Preview: Caughey & Jones, “The 6th United States Cavalry in the Civil War”

10 07 2013

CaugheyA recent release from McFarland is The 6th United States Cavalry in the Civil War: A History and Roster, by Donald C. Caughey and Jimmy J. Jones. Jones is an active duty U. S. Army officer who served two tours with the modern day 6th U. S. Cavalry, and Caughey is a retired U. S. Army officer who hosts Regular Cavalry in the Civil War. From a modern perspective and the standpoint of lineage, these guys have the pedigrees. The first 134 pages of the book cover the regiment’s Civil War service, with particular attention paid to its troubles at Fairfield in the Gettysburg Campaign. Another 114 pages is devoted to an biographical roster from James Oscar Ackerman to Henry Zimmerman. The bibliography cites mostly published works, but also newspaper and manuscript sources which the notes indicate were consulted frequently. Illustrations are light and not too surprising, but the maps are clear in typical Steve Stanley fashion.





How to Order “The Campaign of Gettysburg: Command Decisions”

8 07 2013

A few folks have informed me that they’ve had trouble finding information on ordering William Hewitt’s The Campaign of Gettysburg: Command Decisions. I know it’s available in places like the American History Store and the Visitor’s Center in Gettysburg. Also, if you’re interested contact Chris Army at C underscore army at hotmail dot com.





Preview: William Hewitt, “The Campaign of Gettysburg: Command Decisions”

3 07 2013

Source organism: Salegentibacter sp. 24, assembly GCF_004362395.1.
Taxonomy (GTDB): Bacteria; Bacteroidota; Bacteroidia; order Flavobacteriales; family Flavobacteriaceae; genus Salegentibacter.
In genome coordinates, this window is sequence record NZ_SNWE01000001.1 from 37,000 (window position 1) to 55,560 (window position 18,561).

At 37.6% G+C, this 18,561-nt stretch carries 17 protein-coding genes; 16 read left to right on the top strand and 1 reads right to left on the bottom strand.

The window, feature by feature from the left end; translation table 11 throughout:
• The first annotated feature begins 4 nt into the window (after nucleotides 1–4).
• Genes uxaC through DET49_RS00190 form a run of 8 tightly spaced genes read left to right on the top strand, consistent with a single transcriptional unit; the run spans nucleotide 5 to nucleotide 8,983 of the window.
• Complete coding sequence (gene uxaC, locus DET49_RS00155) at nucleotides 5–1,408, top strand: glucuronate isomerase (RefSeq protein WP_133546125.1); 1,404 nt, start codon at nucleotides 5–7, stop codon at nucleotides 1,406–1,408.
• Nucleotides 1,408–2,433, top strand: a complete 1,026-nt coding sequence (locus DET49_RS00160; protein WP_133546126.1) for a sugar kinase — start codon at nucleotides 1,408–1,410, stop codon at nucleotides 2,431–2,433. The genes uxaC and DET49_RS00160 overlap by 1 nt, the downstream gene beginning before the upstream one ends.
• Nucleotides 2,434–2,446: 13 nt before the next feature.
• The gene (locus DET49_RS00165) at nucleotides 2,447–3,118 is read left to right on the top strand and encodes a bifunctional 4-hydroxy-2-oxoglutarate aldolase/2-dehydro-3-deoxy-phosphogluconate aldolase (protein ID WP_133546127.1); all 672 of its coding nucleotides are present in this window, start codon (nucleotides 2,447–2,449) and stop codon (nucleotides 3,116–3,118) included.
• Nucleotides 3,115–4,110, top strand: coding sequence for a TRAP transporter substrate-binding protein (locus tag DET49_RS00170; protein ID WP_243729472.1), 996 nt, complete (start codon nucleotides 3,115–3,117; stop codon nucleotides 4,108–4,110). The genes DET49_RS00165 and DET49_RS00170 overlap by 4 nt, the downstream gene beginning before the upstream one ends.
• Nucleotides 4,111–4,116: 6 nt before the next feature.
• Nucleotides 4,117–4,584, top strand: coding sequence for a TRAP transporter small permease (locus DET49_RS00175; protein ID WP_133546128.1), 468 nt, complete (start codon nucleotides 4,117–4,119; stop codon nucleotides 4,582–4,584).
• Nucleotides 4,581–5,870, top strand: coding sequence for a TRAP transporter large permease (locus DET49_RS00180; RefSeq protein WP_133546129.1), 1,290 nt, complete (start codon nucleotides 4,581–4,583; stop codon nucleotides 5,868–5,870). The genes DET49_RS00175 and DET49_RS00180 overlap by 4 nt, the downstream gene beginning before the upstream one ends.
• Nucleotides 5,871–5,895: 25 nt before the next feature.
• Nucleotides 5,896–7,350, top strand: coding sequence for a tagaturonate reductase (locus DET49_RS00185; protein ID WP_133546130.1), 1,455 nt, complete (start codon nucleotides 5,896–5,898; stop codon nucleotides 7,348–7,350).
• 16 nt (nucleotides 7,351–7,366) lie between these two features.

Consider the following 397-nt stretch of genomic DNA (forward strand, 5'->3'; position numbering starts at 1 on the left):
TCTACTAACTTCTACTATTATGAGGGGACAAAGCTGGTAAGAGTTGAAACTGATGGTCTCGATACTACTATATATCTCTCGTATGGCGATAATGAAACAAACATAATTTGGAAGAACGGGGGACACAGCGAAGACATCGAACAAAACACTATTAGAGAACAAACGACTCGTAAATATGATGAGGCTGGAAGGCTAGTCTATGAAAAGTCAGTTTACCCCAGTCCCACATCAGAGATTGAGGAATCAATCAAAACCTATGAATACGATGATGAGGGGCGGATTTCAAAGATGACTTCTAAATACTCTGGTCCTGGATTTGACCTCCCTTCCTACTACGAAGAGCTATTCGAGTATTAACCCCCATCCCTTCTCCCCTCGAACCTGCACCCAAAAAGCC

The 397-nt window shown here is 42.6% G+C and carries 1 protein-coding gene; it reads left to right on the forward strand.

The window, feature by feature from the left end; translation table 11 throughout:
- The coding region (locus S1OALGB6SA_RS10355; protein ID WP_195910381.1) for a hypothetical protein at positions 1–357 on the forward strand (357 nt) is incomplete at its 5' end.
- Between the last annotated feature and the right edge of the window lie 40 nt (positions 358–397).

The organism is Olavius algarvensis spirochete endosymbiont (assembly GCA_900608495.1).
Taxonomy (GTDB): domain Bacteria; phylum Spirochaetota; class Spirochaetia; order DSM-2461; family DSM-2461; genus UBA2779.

HewittI’ve been on a couple of tours and sat through a couple of lectures given by William Hewitt, a retired U. S. Army lieutenant colonel with 31 years of experience in intelligence and armor & cavalry, and now a ranger at Gettysburg NMP. I can’t say I’ve always agreed with what he says, but I respect the amount of thought that goes into his interpretations. And it’s pretty obvious that a lot of thought went into The Campaign of Gettysburg: Command Decisions. This is not the kind of book that the typical Gettysburg reader is going to pick up, glance through, and say “I gotta have this one.” It suffers from an affliction similar to that of The Stand of the U. S. Army at Gettysburg. It’s not what the potential buyer expects to see. Flow charts? Graphs? Venn Diagrams? Where’s Chamberlain? Where’s Jenny Wade? Where are the deep-seated political affiliations that supposedly drive every decision of every person involved? Where’s the intrigue? Go elsewhere for that stuff. This book is chock-full of options, experience, assets, planning, decisions, and results. It offers a template for command evaluation. I tried to get Mr. Hewitt to answer a few questions about this very interesting approach, but to no avail – he’s a very busy man. That’s unfortunate, because I think his answers would really help make this very unique study a little more understandable to folks. For whatever my opinion means, this is well worth your time, particularly if you’re a serious student of the battle and military command in general. It’s tough to find but the effort won’t be wasted.